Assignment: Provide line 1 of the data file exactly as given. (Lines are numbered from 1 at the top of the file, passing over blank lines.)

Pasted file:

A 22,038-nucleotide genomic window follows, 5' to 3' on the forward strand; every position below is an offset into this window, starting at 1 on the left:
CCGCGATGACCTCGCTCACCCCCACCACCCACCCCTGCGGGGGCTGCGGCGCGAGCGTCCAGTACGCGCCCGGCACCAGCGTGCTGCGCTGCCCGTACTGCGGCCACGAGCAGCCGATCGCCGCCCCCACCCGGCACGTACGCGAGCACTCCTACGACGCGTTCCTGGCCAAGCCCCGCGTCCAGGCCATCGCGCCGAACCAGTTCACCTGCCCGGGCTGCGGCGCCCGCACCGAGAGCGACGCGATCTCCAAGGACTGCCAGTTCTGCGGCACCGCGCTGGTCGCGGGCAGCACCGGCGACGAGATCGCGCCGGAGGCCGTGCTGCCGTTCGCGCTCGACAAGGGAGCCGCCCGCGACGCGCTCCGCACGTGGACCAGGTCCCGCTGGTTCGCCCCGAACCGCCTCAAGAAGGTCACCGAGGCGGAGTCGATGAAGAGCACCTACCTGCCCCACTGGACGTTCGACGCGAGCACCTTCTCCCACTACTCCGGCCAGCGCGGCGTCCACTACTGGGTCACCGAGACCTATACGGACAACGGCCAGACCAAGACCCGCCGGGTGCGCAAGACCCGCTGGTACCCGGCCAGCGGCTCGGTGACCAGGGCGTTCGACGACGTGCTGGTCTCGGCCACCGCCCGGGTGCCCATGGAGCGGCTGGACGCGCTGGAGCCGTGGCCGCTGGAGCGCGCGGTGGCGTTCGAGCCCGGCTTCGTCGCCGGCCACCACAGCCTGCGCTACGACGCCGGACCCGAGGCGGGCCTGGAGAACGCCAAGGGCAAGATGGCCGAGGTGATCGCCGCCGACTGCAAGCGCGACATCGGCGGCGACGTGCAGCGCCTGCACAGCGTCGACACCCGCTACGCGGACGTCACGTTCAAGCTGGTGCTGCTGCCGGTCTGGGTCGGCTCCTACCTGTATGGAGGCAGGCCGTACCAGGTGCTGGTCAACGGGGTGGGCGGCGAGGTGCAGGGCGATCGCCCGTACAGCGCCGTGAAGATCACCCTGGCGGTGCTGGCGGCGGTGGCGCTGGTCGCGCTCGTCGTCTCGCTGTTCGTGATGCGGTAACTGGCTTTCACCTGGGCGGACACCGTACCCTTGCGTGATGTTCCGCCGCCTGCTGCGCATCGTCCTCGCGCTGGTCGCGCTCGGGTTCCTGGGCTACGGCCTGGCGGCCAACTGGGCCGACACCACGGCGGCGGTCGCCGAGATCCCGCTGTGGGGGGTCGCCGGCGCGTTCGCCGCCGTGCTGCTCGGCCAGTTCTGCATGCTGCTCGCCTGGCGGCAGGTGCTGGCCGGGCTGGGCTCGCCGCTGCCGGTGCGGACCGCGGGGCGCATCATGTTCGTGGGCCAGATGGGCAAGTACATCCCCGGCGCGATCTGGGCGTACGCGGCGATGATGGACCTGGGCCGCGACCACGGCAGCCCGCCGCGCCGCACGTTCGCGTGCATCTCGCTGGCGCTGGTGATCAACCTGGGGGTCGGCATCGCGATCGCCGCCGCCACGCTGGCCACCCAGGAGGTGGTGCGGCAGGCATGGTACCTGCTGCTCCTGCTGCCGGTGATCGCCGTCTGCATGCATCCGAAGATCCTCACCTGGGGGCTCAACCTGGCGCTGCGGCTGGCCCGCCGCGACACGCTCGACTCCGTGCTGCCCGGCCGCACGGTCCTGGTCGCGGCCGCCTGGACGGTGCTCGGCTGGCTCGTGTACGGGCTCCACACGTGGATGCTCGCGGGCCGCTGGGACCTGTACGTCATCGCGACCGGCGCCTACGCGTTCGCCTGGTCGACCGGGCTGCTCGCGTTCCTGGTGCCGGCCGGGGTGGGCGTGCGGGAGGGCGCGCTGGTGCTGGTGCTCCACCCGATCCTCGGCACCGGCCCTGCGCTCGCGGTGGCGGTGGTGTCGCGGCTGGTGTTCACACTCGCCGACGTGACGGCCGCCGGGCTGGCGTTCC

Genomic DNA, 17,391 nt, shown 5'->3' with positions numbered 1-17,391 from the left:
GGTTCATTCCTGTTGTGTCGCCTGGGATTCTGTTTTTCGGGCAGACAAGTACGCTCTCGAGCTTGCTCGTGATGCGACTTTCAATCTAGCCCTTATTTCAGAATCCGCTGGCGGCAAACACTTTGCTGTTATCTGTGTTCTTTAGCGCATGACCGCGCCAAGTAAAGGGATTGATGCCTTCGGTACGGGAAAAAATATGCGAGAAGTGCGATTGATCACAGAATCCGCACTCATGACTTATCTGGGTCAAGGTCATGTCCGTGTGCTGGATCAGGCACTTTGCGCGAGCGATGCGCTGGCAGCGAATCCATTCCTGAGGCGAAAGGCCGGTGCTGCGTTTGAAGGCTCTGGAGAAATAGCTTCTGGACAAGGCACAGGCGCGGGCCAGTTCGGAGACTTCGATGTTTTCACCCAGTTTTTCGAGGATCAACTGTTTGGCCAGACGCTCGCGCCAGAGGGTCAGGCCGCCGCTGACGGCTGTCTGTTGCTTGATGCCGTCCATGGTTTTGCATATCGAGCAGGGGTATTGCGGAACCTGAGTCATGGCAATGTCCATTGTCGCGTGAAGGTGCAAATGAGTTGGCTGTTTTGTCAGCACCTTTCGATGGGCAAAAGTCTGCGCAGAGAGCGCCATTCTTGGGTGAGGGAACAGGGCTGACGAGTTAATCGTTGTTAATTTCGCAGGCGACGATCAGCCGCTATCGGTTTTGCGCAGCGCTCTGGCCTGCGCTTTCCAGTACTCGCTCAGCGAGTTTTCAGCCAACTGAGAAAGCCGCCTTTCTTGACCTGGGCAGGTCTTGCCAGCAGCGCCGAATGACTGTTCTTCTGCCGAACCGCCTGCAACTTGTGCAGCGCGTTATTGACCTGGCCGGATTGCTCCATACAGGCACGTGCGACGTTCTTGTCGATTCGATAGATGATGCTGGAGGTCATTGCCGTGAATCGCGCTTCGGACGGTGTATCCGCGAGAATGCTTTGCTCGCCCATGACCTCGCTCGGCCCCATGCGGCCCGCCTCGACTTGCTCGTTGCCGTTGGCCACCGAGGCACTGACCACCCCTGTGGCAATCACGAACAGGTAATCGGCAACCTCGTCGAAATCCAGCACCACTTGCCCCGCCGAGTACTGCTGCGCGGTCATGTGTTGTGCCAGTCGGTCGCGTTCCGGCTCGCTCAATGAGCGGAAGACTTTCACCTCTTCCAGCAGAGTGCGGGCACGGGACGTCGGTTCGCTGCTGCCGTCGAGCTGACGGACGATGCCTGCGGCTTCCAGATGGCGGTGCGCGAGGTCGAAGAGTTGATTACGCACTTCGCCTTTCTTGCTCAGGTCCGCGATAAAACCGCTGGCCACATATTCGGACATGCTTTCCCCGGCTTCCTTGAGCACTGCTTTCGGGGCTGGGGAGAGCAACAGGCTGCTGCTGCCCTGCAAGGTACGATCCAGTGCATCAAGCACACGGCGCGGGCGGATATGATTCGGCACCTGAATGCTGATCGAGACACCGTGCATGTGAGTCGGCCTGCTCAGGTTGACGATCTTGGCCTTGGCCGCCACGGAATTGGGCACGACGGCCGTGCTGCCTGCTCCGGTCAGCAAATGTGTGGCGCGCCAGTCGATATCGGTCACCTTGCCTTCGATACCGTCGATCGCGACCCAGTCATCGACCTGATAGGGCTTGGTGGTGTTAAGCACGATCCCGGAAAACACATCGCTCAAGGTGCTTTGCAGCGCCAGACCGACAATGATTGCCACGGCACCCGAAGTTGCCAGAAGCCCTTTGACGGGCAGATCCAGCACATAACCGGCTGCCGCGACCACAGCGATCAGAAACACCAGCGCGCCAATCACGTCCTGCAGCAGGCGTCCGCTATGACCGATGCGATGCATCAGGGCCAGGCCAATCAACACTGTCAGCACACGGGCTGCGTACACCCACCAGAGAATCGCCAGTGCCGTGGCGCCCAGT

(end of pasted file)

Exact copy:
A 22,038-nucleotide genomic window follows, 5' to 3' on the forward strand; every position below is an offset into this window, starting at 1 on the left: